The game plays the exact same way as it did on the Saturn. Find Nights, track down 20 blue spheres and drop them off at the capture. Race around during bonus time and try to rack up the score before the clock runs out. Do that another three times and then head off to beat up a boss. The trick to getting high scores is linking everything together. Grabbing several items in succession will pop up a link counter on the screen. The higher the number, the more points that are rewarded. By keeping the speed high and learning the ins and outs of the level, paths can be created with near infinite links available. It's being able to master these paths that gives Nights its replayability. The dual shock does just as well as the Saturn's analog pad, and after a moment of adjusting, controls just fine.

First-time players that have for years been hearing how amazing and legendary the game is will probably be let down. Ultimately, Nights is just a time/score attack game. That's not to say that it isn't a score attack game done with a lot of style, though.

Nights takes the Blue Sky approach to its artistic design. Colors are bright, music is happy, and everything seems cheery in the world of Nightopia. It's definitely a throwback to the old school gaming days, before there was such a huge focus on realistic and gritty game worlds. It's this feel-good world that has earned Nights its cult following - Nightopia is a pretty happy place. As the player takes out baddies, bald-headed Pians bounce around in the background, singing, fishing, dancing, and of course, making more Pians, while the music becoming ever-more cheerful. If the player decides to destroy of all these buggers, the music gets a little less cheery and the Pians get angrier in response. As the player can influence their environment, the end result is that the world just seems that much more alive.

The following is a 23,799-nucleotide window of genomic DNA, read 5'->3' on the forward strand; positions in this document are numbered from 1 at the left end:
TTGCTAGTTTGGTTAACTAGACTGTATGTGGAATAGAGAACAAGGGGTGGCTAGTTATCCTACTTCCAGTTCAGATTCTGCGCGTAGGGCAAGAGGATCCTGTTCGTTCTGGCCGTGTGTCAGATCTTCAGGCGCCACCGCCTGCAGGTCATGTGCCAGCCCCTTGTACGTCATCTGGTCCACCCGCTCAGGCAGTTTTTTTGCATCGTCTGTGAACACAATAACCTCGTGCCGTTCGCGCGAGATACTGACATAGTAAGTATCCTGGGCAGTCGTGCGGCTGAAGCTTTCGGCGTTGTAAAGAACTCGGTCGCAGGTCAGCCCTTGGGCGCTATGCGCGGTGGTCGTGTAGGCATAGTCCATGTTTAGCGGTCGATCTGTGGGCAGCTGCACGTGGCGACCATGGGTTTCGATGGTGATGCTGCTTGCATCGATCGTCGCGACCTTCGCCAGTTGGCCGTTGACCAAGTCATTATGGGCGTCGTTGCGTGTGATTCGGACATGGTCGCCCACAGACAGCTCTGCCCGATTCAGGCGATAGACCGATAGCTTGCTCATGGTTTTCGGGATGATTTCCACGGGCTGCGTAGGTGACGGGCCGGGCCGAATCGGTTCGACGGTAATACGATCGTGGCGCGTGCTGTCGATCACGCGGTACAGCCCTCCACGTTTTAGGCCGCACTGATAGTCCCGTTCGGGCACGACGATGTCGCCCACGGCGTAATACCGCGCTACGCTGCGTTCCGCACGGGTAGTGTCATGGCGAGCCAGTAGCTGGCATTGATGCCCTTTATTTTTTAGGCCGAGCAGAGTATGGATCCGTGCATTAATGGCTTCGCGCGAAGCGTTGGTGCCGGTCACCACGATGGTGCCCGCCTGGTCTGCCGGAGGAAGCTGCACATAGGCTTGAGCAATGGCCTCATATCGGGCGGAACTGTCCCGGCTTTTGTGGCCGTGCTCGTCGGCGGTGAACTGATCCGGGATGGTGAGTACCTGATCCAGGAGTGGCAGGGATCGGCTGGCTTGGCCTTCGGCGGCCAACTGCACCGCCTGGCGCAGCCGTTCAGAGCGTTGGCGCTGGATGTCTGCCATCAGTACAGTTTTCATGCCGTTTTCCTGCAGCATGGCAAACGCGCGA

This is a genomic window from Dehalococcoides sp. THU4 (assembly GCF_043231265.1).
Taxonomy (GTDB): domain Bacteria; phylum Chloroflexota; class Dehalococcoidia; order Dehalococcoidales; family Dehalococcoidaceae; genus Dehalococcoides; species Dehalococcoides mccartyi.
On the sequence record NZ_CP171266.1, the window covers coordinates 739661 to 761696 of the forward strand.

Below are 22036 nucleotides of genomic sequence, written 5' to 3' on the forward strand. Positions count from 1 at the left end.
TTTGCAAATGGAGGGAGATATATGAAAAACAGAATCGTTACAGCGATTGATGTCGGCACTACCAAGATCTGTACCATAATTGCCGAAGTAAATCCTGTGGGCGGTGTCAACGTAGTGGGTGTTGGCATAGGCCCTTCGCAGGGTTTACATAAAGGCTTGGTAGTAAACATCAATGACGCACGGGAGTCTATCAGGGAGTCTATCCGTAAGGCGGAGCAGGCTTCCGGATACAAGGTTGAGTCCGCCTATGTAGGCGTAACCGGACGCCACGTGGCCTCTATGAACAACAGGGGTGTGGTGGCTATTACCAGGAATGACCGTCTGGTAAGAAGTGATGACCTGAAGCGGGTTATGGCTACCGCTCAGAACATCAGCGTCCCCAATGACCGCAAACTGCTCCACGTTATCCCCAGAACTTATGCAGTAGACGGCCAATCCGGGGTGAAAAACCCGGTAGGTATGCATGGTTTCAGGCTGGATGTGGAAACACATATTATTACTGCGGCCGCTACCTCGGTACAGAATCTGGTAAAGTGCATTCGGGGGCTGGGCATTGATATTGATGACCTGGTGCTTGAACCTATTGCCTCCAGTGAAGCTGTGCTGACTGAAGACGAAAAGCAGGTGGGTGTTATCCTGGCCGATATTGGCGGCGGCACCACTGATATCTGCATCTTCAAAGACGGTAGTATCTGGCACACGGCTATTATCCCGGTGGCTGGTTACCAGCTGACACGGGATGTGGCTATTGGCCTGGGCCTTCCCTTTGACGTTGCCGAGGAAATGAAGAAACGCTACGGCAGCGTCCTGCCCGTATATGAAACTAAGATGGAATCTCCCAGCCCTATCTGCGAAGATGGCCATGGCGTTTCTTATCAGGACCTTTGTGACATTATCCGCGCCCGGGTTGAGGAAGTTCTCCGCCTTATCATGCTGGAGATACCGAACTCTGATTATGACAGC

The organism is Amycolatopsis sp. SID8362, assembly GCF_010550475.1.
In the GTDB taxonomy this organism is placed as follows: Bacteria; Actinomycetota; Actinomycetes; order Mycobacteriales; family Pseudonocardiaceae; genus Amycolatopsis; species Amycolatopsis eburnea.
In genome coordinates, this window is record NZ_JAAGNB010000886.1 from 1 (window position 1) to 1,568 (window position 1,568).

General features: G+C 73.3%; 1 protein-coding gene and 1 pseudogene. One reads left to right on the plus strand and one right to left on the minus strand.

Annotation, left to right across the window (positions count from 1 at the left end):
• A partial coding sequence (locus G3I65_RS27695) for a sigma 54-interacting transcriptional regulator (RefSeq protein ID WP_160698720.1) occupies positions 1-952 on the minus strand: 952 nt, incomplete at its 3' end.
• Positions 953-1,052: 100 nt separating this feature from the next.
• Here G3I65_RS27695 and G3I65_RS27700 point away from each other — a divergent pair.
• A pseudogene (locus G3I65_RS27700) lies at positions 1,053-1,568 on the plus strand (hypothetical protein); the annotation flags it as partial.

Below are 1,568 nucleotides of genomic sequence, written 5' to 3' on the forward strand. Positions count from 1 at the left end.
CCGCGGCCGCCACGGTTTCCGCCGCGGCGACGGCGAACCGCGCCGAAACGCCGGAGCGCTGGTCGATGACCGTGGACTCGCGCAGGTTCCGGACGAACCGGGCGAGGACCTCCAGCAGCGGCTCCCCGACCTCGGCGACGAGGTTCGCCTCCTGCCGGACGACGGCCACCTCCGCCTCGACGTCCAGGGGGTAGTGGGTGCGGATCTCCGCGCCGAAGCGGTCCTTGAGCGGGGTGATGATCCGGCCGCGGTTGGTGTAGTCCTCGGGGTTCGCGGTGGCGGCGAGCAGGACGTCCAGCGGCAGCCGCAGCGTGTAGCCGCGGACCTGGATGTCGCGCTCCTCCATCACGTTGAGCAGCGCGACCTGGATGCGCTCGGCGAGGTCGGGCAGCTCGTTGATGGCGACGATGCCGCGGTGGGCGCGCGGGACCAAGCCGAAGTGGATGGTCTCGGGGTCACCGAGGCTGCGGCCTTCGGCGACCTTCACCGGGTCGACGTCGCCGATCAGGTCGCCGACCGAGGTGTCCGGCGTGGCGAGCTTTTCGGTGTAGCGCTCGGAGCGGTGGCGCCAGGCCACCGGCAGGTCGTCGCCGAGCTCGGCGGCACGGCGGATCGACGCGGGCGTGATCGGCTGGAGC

For the most part, Nights comes over as the same game, with a few new modes to justify the price. The graphics have been redone in the "Brand New Dream" mode. With crisper looking visuals, reduced pop-in, and redrawn 3D geometry (the formerly sprite-based Pians and Nightmaren are now in 3D and objects have been remodeled to remove their blockiness), the game's bright and colorful worlds really get a chance to shine. For the nostalgic, the "Sega Saturn Dream" is available that will give the game its original pixilated look.
Other new PS2 additions include a move gallery for watching all of the unlocked cut scenes in the game, an image gallery featuring CG renders of characters and promotional items, and a Nightopian viewer, which will let characters check out the happiness of each level's inhabitants.